So perhaps what needs to be examined are the reasons for leaving (or staying in) a job and the contribution an individual made while in post. Candidates need to be prepared to explain their career choices, backed up by metrics and employers need to keep an open mind and ask the right questions. How do we assess what the optimum time to spend in a job really is – if indeed there is one? There will probably be no standard answer and the time period will always vary from one industry, employer or job to another.
For candidates who exhibit job movement I would always look for (and advocate for) a candidate who had acquired transferable or new skills in a variety of jobs, was strategically trying to find what they were good at or enjoyed, especially if they gained some sort of positive experience in the process: international, cross sector or cultural. This can be achieved in a number of different companies, just as equally as in the same one.
Red flags for me would be candidates who were fired repeatedly over an extended period of time (although Ted Turner says ” There’s nothing wrong with being fired” ), who complained about the work they did, emerged with no demonstrable results or additional skills, bad mouthed their companies, bosses or colleagues and who professed to being bored with every move they made.
Moving around early in a career can even be advantageous, but at a certain point some focus especially mid – career from a corporate point of view would currently be expected. In these turbulent times it’s hard to know exactly when that might be. Many successful business gurus would suggest that not getting fired, is also about not getting fired up.
Changing business environments
Loyalty benefits such as additional vacation days , pension plans and other perks were designed to reward employees, but also to tie them into a company long-term. We are moving towards times when these traditional benefits perhaps are becoming less relevant or even non-existent. The traditional workplace structure is changing. As the cost of office space soars, we have seen the introduction of “hot desking” and modern communication methods making home and virtual offices feasible. Short term contracts are being introduced to reduce salary bills. Companies no longer provide pension schemes in the same way and corporations outsource many functions on a project management basis anyway. Employees now want to take self financed “gap breaks” and reduce their commuting times. So it seems that there is a natural evolution going on in terms of expectation from both the hiring company and the job seeker. It suggests that assessment methods by hiring and recruitment managers will also need change in response to these new circumstances.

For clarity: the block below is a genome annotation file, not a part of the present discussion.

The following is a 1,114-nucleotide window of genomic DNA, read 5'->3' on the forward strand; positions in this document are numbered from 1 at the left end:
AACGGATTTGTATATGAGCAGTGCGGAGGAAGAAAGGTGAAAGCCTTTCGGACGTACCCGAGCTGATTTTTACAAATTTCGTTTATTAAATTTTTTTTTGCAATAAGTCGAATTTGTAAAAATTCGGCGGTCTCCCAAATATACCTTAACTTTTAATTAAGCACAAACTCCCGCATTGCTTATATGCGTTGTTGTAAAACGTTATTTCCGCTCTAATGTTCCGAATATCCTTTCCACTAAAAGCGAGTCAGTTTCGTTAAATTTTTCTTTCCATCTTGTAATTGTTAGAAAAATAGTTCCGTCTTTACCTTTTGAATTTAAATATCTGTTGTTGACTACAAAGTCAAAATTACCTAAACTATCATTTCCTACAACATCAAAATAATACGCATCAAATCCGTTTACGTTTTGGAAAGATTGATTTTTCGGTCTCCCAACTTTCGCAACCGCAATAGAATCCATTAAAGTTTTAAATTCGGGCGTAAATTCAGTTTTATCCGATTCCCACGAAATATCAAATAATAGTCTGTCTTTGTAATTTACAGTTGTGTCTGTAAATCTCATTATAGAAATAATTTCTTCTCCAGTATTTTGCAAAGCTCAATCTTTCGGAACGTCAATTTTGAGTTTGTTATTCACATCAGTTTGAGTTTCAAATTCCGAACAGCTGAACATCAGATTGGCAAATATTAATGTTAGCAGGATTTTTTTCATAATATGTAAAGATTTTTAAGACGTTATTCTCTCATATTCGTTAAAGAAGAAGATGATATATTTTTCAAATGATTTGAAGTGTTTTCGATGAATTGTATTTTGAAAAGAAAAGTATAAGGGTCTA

So could we envisage a situation arising when all generations move through the labour market with greater frequency without negative connotations and the use of the pejorative term job hopping?
Do current economic imperatives mean that we are all destined to become career movers? Would that even be a bad thing?
What do you think?